There is a time and a place for slang. Your job is not the place. According to the University of North Carolina, slang is informal, nonstandard words or phrases that tend to originate in subcultures in society. For example, saying, "That new movie is sick." Normally the word sick would refer to someone not feeling well. With some groups of people, the phrase would mean the movie is good. Slang language is open to interpretation. This can be challenging when you have customers from other locations. When on the job, it's best to eliminate slang to avoid confusion and keep it professional.
Communicate in simple language that is easily understood. Avoid technical terms pertinent to your profession. If you have been to college for technology, chances are someone in accounting won't understand your tech vocabulary.
Pay attention to your client or co-worker's vocabulary. Use words you know they understand. If you speak to someone from the same area you are in, you can usually talk the way you normally would. If the person is from another location, try to pick up on their vocabulary.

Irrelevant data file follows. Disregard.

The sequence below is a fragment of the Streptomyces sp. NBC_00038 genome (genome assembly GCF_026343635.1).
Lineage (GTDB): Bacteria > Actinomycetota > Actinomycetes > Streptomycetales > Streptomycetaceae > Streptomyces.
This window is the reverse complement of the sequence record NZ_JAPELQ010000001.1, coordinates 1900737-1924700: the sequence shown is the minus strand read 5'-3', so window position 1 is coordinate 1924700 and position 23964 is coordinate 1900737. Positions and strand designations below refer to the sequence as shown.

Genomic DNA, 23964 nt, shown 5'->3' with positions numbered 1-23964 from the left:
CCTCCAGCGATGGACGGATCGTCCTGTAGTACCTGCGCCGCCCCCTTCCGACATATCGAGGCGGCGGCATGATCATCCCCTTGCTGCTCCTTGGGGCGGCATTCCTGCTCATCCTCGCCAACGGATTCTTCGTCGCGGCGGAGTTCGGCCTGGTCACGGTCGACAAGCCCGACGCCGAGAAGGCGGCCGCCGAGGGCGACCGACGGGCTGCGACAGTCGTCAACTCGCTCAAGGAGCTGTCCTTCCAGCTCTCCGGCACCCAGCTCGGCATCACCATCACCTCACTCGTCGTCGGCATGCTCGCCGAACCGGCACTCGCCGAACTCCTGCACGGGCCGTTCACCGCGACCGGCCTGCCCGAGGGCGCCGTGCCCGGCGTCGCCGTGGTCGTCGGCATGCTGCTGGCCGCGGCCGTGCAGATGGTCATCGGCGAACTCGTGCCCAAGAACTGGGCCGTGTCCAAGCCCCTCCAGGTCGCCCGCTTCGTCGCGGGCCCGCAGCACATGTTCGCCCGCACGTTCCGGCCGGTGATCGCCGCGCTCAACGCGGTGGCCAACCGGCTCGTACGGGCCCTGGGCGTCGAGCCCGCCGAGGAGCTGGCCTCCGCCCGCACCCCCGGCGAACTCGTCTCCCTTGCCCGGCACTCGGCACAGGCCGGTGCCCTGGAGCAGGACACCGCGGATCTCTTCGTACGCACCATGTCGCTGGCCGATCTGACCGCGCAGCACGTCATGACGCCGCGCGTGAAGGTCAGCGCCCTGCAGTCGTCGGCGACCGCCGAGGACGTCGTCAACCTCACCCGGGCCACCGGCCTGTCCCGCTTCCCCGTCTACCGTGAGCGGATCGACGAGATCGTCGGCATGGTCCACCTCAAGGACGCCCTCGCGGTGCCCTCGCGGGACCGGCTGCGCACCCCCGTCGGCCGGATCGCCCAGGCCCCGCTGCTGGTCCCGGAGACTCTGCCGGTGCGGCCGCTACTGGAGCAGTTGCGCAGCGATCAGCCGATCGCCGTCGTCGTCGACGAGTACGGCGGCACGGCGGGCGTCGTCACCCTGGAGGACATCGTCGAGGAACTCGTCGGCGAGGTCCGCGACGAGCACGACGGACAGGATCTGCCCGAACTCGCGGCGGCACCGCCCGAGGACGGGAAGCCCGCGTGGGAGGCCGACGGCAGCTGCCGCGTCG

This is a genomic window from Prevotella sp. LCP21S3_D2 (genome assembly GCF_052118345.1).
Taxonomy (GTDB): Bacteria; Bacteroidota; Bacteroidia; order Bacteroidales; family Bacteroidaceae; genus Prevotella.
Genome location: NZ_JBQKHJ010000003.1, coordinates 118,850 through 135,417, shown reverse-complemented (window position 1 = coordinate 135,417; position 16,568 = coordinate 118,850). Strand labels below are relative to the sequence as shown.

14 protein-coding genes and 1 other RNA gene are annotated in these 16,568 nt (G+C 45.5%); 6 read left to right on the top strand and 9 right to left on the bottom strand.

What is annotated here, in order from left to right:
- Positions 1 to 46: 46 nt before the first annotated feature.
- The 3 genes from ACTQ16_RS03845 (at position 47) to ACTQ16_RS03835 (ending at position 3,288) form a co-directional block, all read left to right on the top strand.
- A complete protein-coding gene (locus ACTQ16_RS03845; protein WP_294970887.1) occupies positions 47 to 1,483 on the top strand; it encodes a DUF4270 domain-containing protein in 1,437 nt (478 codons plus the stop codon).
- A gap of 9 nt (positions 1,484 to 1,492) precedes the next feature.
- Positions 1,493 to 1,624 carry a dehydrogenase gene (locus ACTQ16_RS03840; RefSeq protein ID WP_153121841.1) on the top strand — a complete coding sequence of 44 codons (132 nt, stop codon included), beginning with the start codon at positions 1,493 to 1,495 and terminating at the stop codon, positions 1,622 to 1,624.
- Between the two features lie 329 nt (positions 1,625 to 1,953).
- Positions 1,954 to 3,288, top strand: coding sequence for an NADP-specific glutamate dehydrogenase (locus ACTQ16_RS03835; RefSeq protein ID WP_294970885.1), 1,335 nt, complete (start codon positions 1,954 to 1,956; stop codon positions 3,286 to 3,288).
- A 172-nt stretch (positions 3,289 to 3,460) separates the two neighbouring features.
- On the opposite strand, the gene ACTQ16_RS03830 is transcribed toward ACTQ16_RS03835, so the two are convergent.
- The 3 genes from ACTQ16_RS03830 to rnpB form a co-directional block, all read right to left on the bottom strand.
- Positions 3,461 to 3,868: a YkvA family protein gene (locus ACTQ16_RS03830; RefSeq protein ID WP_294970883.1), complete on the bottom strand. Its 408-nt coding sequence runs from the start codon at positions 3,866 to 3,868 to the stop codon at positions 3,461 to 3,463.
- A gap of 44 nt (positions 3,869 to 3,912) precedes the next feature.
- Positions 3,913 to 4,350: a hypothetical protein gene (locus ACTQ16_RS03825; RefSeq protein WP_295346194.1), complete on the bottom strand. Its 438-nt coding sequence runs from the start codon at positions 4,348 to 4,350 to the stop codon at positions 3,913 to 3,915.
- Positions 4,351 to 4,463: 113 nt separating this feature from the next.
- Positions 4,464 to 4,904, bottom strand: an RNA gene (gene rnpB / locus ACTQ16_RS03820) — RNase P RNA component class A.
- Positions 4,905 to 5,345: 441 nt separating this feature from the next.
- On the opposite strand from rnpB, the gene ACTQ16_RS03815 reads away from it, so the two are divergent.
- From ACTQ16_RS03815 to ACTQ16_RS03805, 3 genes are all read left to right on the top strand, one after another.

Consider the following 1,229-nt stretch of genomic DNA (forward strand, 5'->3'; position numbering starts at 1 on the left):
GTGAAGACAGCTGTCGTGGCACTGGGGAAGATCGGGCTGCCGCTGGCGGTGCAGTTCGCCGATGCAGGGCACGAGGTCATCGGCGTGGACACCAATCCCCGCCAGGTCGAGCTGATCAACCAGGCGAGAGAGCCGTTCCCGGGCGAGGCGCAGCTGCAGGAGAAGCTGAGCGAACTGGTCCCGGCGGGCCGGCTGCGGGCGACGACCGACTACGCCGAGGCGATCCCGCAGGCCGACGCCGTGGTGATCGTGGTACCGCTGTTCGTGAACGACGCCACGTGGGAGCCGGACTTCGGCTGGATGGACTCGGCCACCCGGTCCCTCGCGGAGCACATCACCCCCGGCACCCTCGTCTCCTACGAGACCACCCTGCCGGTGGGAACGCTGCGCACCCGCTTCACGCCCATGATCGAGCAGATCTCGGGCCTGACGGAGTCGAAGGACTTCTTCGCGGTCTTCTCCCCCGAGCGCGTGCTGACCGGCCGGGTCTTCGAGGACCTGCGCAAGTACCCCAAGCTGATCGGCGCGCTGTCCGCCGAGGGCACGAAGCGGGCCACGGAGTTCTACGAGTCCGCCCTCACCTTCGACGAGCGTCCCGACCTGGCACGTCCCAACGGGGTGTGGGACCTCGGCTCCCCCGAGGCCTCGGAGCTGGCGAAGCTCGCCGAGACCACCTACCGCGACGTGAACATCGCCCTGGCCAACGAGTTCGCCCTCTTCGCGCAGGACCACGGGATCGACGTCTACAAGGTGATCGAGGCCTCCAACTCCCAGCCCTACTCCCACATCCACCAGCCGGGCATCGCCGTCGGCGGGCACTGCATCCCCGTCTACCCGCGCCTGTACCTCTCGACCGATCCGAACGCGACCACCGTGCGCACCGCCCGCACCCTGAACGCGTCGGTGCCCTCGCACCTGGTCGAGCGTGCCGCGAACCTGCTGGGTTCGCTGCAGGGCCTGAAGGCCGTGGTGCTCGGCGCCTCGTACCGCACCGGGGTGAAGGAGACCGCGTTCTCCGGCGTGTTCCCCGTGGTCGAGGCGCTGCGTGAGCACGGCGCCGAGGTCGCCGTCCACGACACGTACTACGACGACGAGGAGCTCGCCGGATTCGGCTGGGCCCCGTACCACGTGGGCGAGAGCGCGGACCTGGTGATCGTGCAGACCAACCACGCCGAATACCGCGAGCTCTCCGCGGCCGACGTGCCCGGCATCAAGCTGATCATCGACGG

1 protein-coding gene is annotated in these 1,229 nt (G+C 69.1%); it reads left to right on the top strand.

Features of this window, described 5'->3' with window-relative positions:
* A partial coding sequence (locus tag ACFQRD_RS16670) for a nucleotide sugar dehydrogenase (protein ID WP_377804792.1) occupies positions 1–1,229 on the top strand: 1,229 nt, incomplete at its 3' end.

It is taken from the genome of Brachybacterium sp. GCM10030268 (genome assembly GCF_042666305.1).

Consult a thesaurus when writing. If you are stuck on a slang word you normally use, look it up in a thesaurus to locate a common word with the same meaning. Be careful when you choose your words. When you speak, pay close attention to the words you use and avoid using slang terms and jargon.
Take classes on international language differences. If your company frequently deals with customers from another country, familiarize yourself with common phrases used in that area. Not only will you impress the client, you will learn something new.
Gauge the reaction of the person you are talking to. If they do not understand what you are talking about, you will see a look of confusion on their face. This will give you an indication you need to clarify yourself.
Improve your vocabulary skills. Sign up for an email "word-of-the-day." The more expansive your vocabulary, the less you will feel you need to use slang.
Listen to others when they speak. Make note when you hear someone using excessive slang and bring it up to your supervisor. Be careful and don't spend your time tattling on others. If you hear someone consistently speaking with slang or colloquialisms, mention it casually to someone higher up so it can be dealt with.
Based in Atlanta, Melody Dawn has been writing business articles and blogs since 2004. Her work has appeared in the "Gainesville Times," "Player's Press" and "USA Today." She is also skilled in writing product descriptions and marketing materials. Dawn holds a Master of Business from Brenau University.